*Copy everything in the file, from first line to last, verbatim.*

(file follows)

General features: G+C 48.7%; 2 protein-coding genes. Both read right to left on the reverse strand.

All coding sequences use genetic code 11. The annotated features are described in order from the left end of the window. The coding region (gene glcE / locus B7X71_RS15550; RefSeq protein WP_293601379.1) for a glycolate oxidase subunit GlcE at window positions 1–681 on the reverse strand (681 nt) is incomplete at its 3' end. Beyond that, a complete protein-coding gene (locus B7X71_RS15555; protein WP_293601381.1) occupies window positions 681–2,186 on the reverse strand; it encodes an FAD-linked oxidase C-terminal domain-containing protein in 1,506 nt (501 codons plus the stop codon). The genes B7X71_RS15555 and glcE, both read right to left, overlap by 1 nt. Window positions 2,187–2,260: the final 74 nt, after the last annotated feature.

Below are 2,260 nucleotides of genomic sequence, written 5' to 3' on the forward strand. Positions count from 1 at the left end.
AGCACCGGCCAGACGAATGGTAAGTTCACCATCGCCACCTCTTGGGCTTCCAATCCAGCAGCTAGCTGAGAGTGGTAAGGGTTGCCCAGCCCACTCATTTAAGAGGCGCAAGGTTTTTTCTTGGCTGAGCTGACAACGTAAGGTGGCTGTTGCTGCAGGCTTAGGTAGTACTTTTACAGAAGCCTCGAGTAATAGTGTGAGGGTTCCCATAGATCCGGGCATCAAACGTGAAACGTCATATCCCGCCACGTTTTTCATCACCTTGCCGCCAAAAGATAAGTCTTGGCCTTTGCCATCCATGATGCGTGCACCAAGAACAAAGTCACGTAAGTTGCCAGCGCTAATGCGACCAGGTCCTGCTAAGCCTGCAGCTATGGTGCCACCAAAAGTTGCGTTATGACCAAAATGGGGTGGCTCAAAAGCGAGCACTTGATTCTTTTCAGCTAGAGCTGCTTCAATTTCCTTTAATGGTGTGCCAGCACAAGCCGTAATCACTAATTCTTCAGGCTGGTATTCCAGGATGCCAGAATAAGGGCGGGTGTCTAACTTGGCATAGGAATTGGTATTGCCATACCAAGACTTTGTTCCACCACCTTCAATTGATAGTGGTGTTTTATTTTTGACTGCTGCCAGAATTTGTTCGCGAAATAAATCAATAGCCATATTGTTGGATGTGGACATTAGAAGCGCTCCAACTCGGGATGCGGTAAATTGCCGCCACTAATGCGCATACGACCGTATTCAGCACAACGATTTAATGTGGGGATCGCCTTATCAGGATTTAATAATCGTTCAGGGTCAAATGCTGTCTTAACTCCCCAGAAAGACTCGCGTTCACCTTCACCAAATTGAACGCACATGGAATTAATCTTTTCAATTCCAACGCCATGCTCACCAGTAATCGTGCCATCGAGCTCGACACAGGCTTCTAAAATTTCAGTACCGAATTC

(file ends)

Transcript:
General features: G+C 48.7%; 2 protein-coding genes. Both read right to left on the reverse strand.

All coding sequences use genetic code 11. The annotated features are described in order from the left end of the window. The coding region (gene glcE / locus B7X71_RS15550; RefSeq protein WP_293601379.1) for a glycolate oxidase subunit GlcE at window positions 1–681 on the reverse strand (681 nt) is incomplete at its 3' end. Beyond that, a complete protein-coding gene (locus B7X71_RS15555; protein WP_293601381.1) occupies window positions 681–2,186 on the reverse strand; it encodes an FAD-linked oxidase C-terminal domain-containing protein in 1,506 nt (501 codons plus the stop codon). The genes B7X71_RS15555 and glcE, both read right to left, overlap by 1 nt. Window positions 2,187–2,260: the final 74 nt, after the last annotated feature.

Below are 2,260 nucleotides of genomic sequence, written 5' to 3' on the forward strand. Positions count from 1 at the left end.
AGCACCGGCCAGACGAATGGTAAGTTCACCATCGCCACCTCTTGGGCTTCCAATCCAGCAGCTAGCTGAGAGTGGTAAGGGTTGCCCAGCCCACTCATTTAAGAGGCGCAAGGTTTTTTCTTGGCTGAGCTGACAACGTAAGGTGGCTGTTGCTGCAGGCTTAGGTAGTACTTTTACAGAAGCCTCGAGTAATAGTGTGAGGGTTCCCATAGATCCGGGCATCAAACGTGAAACGTCATATCCCGCCACGTTTTTCATCACCTTGCCGCCAAAAGATAAGTCTTGGCCTTTGCCATCCATGATGCGTGCACCAAGAACAAAGTCACGTAAGTTGCCAGCGCTAATGCGACCAGGTCCTGCTAAGCCTGCAGCTATGGTGCCACCAAAAGTTGCGTTATGACCAAAATGGGGTGGCTCAAAAGCGAGCACTTGATTCTTTTCAGCTAGAGCTGCTTCAATTTCCTTTAATGGTGTGCCAGCACAAGCCGTAATCACTAATTCTTCAGGCTGGTATTCCAGGATGCCAGAATAAGGGCGGGTGTCTAACTTGGCATAGGAATTGGTATTGCCATACCAAGACTTTGTTCCACCACCTTCAATTGATAGTGGTGTTTTATTTTTGACTGCTGCCAGAATTTGTTCGCGAAATAAATCAATAGCCATATTGTTGGATGTGGACATTAGAAGCGCTCCAACTCGGGATGCGGTAAATTGCCGCCACTAATGCGCATACGACCGTATTCAGCACAACGATTTAATGTGGGGATCGCCTTATCAGGATTTAATAATCGTTCAGGGTCAAATGCTGTCTTAACTCCCCAGAAAGACTCGCGTTCACCTTCACCAAATTGAACGCACATGGAATTAATCTTTTCAATTCCAACGCCATGCTCACCAGTAATCGTGCCATCGAGCTCGACACAGGCTTCTAAAATTTCAGTACCGAATTC